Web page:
Ajwain or Ajowan Caraway (botanical name of Trachyspermum copticum as from the ITIS Standard Report Page) (also known as Ajowan caraway, carom seeds or mistakenly as bishop's weed), is an uncommon spice except in certain areas of Asia. It is the small seed-like fruit 'similar to that' of the Bishop's Weed(Ammi majus) plant, egg-shaped and grayish in colour. The plant has a similarity to parsley. Because of their seed-like appearance, the fruit pods are sometimes called ajwain seeds or mistakenly as bishop's weed (Ammi majus) seeds (Botanical Synonyms for Ajwain, which are no longer accepted by ITIS are, Ammi copticum, Carum copticum, Trachyspermum ammi).
Ajwain is often confused with lovage seed; even some dictionaries mistakenly state that ajwain comes from the lovage plant. Ajwain is also called 'owa' in Marathi, 'vaamu' in Telugu, "omam" (ஓமம்) in Tamil, "ajwana" in Kannada, "ajmo" (અજમો) in Gujarati, "jowan" in Bengali and "asamodagam" in Singhalese.
Raw ajwain smells almost exactly like thyme because it also contains thymol, but is more aromatic and less subtle in taste, as well as slightly bitter and pungent. It tastes like thyme or caraway, only stronger. Even a small amount of raw ajwain will completely dominate the flavor of a dish.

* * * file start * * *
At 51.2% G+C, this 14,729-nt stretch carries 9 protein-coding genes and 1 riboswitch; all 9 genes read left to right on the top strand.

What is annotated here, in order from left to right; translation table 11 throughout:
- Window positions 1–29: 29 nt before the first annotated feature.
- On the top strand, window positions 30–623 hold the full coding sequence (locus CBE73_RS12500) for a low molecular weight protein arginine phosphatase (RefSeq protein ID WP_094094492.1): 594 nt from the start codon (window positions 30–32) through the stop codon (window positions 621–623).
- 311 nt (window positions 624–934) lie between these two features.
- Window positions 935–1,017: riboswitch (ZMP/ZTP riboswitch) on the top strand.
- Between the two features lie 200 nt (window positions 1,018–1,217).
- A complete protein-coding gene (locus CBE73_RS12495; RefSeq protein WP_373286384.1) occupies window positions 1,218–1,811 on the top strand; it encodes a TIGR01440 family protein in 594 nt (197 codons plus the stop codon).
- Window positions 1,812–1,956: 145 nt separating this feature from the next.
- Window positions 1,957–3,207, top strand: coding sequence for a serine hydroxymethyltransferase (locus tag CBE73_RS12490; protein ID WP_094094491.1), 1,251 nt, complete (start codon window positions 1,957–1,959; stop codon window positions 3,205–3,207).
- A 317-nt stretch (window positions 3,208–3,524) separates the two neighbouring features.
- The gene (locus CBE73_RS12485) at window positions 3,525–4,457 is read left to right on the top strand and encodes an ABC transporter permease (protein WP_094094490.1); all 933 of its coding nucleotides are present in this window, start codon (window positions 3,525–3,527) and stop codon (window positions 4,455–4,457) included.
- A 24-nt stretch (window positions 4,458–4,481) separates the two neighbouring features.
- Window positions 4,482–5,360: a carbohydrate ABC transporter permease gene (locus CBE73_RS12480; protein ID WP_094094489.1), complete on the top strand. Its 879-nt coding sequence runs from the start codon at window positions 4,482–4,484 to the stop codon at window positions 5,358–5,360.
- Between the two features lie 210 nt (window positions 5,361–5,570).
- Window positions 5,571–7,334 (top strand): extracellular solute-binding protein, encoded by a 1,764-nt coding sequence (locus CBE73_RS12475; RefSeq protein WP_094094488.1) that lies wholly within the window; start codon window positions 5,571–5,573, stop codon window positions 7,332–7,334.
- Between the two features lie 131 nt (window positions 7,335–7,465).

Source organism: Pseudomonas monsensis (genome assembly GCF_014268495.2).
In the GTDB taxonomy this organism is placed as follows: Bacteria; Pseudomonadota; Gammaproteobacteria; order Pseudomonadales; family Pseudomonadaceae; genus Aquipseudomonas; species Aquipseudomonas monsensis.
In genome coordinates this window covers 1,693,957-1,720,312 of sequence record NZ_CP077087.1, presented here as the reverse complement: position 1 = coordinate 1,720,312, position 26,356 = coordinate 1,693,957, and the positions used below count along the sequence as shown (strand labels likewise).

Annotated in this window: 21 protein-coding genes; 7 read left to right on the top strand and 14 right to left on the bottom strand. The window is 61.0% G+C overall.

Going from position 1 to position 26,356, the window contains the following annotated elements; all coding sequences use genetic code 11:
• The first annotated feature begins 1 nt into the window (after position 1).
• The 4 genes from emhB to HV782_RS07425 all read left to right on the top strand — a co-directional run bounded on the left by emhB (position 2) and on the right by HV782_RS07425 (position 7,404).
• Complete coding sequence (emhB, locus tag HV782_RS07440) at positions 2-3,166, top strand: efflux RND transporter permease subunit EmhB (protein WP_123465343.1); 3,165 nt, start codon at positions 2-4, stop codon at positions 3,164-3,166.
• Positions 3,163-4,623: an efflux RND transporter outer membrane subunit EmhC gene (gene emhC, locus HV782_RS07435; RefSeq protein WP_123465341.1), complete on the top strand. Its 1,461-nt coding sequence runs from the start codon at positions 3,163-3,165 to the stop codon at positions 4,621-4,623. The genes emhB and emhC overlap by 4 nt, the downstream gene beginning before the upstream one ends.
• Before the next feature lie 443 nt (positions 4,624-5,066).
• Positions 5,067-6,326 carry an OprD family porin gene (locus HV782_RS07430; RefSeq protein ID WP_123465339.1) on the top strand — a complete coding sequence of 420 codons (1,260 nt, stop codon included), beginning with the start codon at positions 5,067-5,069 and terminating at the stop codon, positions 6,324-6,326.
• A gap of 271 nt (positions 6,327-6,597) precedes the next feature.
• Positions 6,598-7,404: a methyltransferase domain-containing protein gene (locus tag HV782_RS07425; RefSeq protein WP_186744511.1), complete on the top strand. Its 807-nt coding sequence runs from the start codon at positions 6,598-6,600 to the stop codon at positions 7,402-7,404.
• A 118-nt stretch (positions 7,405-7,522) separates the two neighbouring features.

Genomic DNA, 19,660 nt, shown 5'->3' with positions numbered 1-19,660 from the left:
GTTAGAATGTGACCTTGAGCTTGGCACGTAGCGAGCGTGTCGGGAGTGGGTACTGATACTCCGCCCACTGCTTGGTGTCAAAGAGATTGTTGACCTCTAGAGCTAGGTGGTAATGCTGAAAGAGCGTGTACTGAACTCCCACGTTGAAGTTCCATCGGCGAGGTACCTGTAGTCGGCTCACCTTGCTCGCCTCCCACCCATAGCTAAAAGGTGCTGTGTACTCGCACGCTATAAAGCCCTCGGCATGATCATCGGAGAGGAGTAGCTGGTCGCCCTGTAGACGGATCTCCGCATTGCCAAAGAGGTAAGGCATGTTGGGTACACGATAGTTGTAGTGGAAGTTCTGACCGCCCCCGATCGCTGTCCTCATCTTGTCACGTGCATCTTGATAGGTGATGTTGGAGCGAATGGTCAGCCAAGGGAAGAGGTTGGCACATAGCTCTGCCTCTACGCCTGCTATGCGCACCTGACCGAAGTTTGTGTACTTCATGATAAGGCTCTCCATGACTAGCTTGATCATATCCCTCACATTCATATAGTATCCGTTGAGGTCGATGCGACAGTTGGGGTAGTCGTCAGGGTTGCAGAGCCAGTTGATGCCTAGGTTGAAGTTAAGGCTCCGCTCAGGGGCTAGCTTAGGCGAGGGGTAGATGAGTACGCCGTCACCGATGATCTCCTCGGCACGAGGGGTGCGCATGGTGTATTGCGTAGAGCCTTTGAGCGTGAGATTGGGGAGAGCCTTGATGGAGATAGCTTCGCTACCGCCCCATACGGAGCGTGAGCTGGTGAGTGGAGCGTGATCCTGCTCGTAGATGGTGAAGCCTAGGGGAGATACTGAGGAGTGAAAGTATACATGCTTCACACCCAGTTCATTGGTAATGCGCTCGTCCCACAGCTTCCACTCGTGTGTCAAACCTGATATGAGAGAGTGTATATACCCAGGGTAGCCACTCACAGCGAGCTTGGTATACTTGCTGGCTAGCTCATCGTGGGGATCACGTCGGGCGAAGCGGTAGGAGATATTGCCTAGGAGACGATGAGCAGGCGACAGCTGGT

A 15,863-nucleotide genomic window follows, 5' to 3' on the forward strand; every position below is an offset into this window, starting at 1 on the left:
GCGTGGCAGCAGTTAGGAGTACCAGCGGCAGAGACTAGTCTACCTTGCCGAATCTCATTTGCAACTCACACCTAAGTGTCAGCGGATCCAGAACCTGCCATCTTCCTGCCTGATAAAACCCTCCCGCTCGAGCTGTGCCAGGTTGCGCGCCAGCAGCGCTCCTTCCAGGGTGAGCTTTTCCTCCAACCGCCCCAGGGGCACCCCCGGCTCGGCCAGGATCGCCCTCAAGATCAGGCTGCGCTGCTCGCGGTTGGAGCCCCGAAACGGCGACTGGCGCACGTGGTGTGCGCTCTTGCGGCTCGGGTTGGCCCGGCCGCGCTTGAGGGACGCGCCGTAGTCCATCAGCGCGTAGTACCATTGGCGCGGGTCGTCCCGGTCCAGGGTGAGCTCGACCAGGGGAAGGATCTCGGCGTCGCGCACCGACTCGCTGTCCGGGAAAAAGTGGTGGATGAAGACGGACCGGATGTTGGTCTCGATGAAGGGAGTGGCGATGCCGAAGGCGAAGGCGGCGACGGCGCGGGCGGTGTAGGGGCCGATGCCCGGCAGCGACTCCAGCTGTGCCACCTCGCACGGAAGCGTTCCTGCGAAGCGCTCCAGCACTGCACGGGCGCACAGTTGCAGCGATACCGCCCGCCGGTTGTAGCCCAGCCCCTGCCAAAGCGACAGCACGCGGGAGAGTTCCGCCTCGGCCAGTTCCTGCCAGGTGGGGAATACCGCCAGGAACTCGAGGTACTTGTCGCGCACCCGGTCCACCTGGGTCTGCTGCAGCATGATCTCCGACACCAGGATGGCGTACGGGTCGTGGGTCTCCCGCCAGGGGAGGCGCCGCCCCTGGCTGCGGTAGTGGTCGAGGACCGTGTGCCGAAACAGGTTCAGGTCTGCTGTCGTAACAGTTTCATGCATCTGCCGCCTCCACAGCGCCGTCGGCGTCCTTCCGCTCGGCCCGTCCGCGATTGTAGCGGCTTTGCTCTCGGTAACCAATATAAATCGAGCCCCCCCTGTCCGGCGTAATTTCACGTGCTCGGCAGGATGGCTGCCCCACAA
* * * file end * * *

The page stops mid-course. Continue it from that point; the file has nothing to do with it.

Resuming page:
In Indian cuisine, ajwain is almost never used raw, but either dry-roasted or fried in ghee or oil. This develops a much more subtle and complex aroma, somewhat similar to caraway but "brighter". Among other things, it is used for making a type of paratha, called 'ajwain ka paratha'.
Ajwain originated in the Middle East, possibly in Egypt. It is now primarily grown and used in the Indian Subcontinent, but also in Iran, Egypt and Afghanistan. It is sometimes used as an ingredient in berbere, a spice mixture favored in Eritrea and Ethiopia.